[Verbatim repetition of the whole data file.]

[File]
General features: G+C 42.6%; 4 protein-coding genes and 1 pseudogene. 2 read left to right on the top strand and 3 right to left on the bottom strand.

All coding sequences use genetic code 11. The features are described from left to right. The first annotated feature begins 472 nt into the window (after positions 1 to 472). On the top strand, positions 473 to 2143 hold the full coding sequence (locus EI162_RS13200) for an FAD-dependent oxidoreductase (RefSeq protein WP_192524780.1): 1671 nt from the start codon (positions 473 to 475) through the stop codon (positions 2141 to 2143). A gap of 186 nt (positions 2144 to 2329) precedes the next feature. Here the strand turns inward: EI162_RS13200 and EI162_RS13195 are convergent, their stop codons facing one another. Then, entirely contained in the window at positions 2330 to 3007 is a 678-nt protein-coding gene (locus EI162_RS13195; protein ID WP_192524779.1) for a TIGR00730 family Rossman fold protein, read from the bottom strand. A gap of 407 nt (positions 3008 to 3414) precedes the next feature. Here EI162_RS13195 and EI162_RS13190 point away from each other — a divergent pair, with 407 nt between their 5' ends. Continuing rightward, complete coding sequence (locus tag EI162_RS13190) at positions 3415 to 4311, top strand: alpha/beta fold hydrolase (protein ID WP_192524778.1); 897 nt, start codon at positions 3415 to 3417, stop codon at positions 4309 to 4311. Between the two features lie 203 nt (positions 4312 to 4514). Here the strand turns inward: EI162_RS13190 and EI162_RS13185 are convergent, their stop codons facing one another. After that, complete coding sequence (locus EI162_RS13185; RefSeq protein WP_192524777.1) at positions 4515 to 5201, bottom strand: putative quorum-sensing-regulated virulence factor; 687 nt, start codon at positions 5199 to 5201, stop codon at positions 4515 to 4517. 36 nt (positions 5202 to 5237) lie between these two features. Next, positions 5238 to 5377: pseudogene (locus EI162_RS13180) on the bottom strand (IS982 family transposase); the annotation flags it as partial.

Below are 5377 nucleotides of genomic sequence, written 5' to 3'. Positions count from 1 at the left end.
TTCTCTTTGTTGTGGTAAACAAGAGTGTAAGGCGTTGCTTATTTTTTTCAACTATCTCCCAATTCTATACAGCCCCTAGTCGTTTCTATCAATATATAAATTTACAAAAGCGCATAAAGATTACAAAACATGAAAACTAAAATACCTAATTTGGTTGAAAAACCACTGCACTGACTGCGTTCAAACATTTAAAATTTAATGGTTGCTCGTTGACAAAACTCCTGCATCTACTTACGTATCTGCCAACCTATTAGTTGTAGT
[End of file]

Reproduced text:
General features: G+C 42.6%; 4 protein-coding genes and 1 pseudogene. 2 read left to right on the top strand and 3 right to left on the bottom strand.

All coding sequences use genetic code 11. The features are described from left to right. The first annotated feature begins 472 nt into the window (after positions 1 to 472). On the top strand, positions 473 to 2143 hold the full coding sequence (locus EI162_RS13200) for an FAD-dependent oxidoreductase (RefSeq protein WP_192524780.1): 1671 nt from the start codon (positions 473 to 475) through the stop codon (positions 2141 to 2143). A gap of 186 nt (positions 2144 to 2329) precedes the next feature. Here the strand turns inward: EI162_RS13200 and EI162_RS13195 are convergent, their stop codons facing one another. Then, entirely contained in the window at positions 2330 to 3007 is a 678-nt protein-coding gene (locus EI162_RS13195; protein ID WP_192524779.1) for a TIGR00730 family Rossman fold protein, read from the bottom strand. A gap of 407 nt (positions 3008 to 3414) precedes the next feature. Here EI162_RS13195 and EI162_RS13190 point away from each other — a divergent pair, with 407 nt between their 5' ends. Continuing rightward, complete coding sequence (locus tag EI162_RS13190) at positions 3415 to 4311, top strand: alpha/beta fold hydrolase (protein ID WP_192524778.1); 897 nt, start codon at positions 3415 to 3417, stop codon at positions 4309 to 4311. Between the two features lie 203 nt (positions 4312 to 4514). Here the strand turns inward: EI162_RS13190 and EI162_RS13185 are convergent, their stop codons facing one another. After that, complete coding sequence (locus EI162_RS13185; RefSeq protein WP_192524777.1) at positions 4515 to 5201, bottom strand: putative quorum-sensing-regulated virulence factor; 687 nt, start codon at positions 5199 to 5201, stop codon at positions 4515 to 4517. 36 nt (positions 5202 to 5237) lie between these two features. Next, positions 5238 to 5377: pseudogene (locus EI162_RS13180) on the bottom strand (IS982 family transposase); the annotation flags it as partial.

Below are 5377 nucleotides of genomic sequence, written 5' to 3'. Positions count from 1 at the left end.
TTCTCTTTGTTGTGGTAAACAAGAGTGTAAGGCGTTGCTTATTTTTTTCAACTATCTCCCAATTCTATACAGCCCCTAGTCGTTTCTATCAATATATAAATTTACAAAAGCGCATAAAGATTACAAAACATGAAAACTAAAATACCTAATTTGGTTGAAAAACCACTGCACTGACTGCGTTCAAACATTTAAAATTTAATGGTTGCTCGTTGACAAAACTCCTGCATCTACTTACGTATCTGCCAACCTATTAGTTGTAGT